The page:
In a previous post, I discussed how Yum! Brands (NYSE:YUM) was a viable way for U.S. investors to allocate capital towards the China and emerging markets growth story without stepping out of their comfort zones. In this article, I’m going to take that topic one step further and look at three other stocks that benefit from a similar theme: consumer companies with easily identifiable products that have developed relatively high exposures to Asia and emerging markets.
The investment thesis is relatively simple. In all cases, the companies highlighted are consumer product companies that have developed leading products over the course of decades. To transform themselves from stodgy large caps to attractive growth stories, the companies have made a concerted effort to replicate their proven business models in emerging markets, exporting not only their products, but also their marketing and distribution knowhow.
I selected my three sample companies from scouring a few websites and research reports on companies with high exposures to emerging markets. In particular, Chris Sholto Heaton has a nice list in this article.
Mead Johnson Nutrition
Mead Johnson Nutrition (NYSE:MJN) sells nutritional products for infants and children, including infant formula and children’s nutritional products. Its Enfa family of brands comprised more than three-quarters of sales in 2009 and is the world’s leading franchise in pediatric nutrition. Founded in 1905, the company became a leading producer of infant formula throughout the early part of the century and was purchased by Bristol Myers Squibb in 1967. In 2009, the company split off from BMS via an IPO and split-off, and is now an independent public company.
MJN operates through two reportable segments: (i) Asia/Latin America and (ii) North America/Europe. Below are statistics for the last three fiscal years for MJN:
As we can see, MJN’s emerging market sales and operating income comprise 58% and 60% of the total company’s operating results, respectively. Asia/Latin America sales grew 24% in 2008 and 7% in 2009, while Asia/Latin America EBIT grew 27% and 25% in each of the last two years. Like the other companies profiled in this post, MJN is taking proven consumer products and replicating their marketing and sales infrastructure in emerging markets. The company’s attractive growth profile was featured in Third Point’s quarterly letter here. Unfortunately for investors, the company’s growth profile has been recognized by the market. The business trades at a steep 29x P/E multiple, and much of the business’s growth, as well as its potential to be a takeover target, has been priced into the stock.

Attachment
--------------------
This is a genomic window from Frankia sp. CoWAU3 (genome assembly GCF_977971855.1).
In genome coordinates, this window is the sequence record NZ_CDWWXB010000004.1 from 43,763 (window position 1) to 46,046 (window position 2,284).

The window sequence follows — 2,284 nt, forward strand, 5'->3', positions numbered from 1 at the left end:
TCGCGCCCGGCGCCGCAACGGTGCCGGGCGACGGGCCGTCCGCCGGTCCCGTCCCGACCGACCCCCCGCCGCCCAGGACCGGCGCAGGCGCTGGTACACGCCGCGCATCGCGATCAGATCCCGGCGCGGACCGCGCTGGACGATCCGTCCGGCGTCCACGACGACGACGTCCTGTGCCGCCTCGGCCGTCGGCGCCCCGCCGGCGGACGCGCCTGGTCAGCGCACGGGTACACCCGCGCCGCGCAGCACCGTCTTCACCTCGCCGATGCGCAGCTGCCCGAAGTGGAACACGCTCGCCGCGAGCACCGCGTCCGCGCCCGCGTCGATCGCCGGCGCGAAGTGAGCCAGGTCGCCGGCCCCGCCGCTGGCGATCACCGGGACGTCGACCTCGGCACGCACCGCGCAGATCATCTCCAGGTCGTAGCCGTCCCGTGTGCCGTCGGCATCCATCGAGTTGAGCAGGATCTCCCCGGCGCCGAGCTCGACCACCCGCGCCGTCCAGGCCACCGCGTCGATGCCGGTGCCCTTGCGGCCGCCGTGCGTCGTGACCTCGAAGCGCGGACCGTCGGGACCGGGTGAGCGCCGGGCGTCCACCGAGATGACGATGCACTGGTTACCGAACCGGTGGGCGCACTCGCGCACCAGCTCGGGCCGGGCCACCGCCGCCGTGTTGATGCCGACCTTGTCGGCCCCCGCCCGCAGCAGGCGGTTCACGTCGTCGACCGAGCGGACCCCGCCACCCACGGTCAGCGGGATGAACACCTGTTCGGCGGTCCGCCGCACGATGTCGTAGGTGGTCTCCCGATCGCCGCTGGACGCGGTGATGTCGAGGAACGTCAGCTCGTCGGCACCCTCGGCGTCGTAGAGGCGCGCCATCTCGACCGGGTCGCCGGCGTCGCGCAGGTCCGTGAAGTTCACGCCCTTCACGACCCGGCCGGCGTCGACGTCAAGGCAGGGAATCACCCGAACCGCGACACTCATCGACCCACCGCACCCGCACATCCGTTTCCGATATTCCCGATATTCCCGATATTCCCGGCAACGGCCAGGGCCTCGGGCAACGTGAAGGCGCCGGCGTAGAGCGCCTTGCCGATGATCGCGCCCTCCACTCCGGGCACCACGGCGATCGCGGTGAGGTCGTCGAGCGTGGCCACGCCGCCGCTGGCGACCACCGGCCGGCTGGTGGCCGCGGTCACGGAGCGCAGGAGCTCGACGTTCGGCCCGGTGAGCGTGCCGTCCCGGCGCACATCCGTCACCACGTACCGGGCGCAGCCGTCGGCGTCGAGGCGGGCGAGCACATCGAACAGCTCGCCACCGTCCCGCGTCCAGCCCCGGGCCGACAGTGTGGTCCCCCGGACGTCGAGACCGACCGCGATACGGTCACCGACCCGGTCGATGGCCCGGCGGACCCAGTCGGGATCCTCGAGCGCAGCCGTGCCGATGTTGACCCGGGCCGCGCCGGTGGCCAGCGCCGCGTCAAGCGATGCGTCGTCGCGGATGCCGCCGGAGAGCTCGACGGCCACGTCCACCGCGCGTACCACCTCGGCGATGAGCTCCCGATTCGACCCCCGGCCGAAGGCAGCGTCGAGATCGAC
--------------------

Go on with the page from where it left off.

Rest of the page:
Colgate, the world’s 51st most widely recognized brand as ranked byInterbrand, is a global leader in oral care, personal care (soap, shampoo, deodorant, etc.), home care (Ajax, Murphy’s Oil Soap), and pet nutrition. Here is Colgate’s geographic segment breakdown:
Colgate’s emerging market exposure is relatively strong. Asia, Africa and Latin America accounted for 53% of the company’s 2009 sales (excluding pet nutrition), up from 49% in 2007, and for 56% of the company’s 2009 operating income (excluding pet nutrition), compared to 50% in 2007. Operating income has been benefiting from improving margins in the Greater Asia / Africa region. The Company’s end markets are not growing quite as fast as YUM or MJN, but still at a healthy clip. Recent quarterly results were disappointing partly due to the impact of foreign exchange in their Latin American and Europe/South Pacific operations. At 18x P/E, the company appears relatively attractive as a bet on emerging market growth.
Nike, the world’s 26th most widely recognized brand as ranked byInterbrand, designs, develops and markets high quality footwear, apparel, equipment, and accessory products. Nike has a burgeoning emerging markets presence, but its exposure to fast-growing economies in Asia and Latin America remains materially behind the likes of YUM, MJN and Colgate. Below is its revenue and EBIT breakdown by geographic end market:
As we can see, the United States, Europe and Japan represent 70% of sales, which makes Nike still a company that predominantly caters to developed markets. That’s unfortunate, because growth has been mainly coming from China and emerging markets (excluding central/eastern europe), where sales grew a combined 10% in 2009 and 15% in 2008. Operating profit in China and emerging markets grew a combined 23% in 2009 and 24% in 2008.
Over time, Nike’s emerging markets presence will overtake its Western operations, similar to what we’ve seen with YUM and MJN. The company’s current valuation is at 21x P/E, which doesn’t immediately jump out as either overly cheap or expensive.
Finally, here are the geographic segment metrics for YUM:
Unfortunately, we can’t quite tell what portion of YUM’s sales and EBIT come from emerging markets because YUM lumps Europe, Australia and Canada with the likes of Brazil and Mexico in its “International” division. But a good estimate is that 40% to 50% of sales and profit come from fast-growing emerging economies. YUM has the highest China exposure out of the companies I’ve examined in this post, and out of any large U.S.-based consumer company I've been able to find. At a 22x P/E, the stock appears reasonably valued. An investment in YUM may not generate quick returns, but the company is a sound long-term investment if emerging markets, and particularly China, continue to outpace the developed world.
Disclosure: Long YUM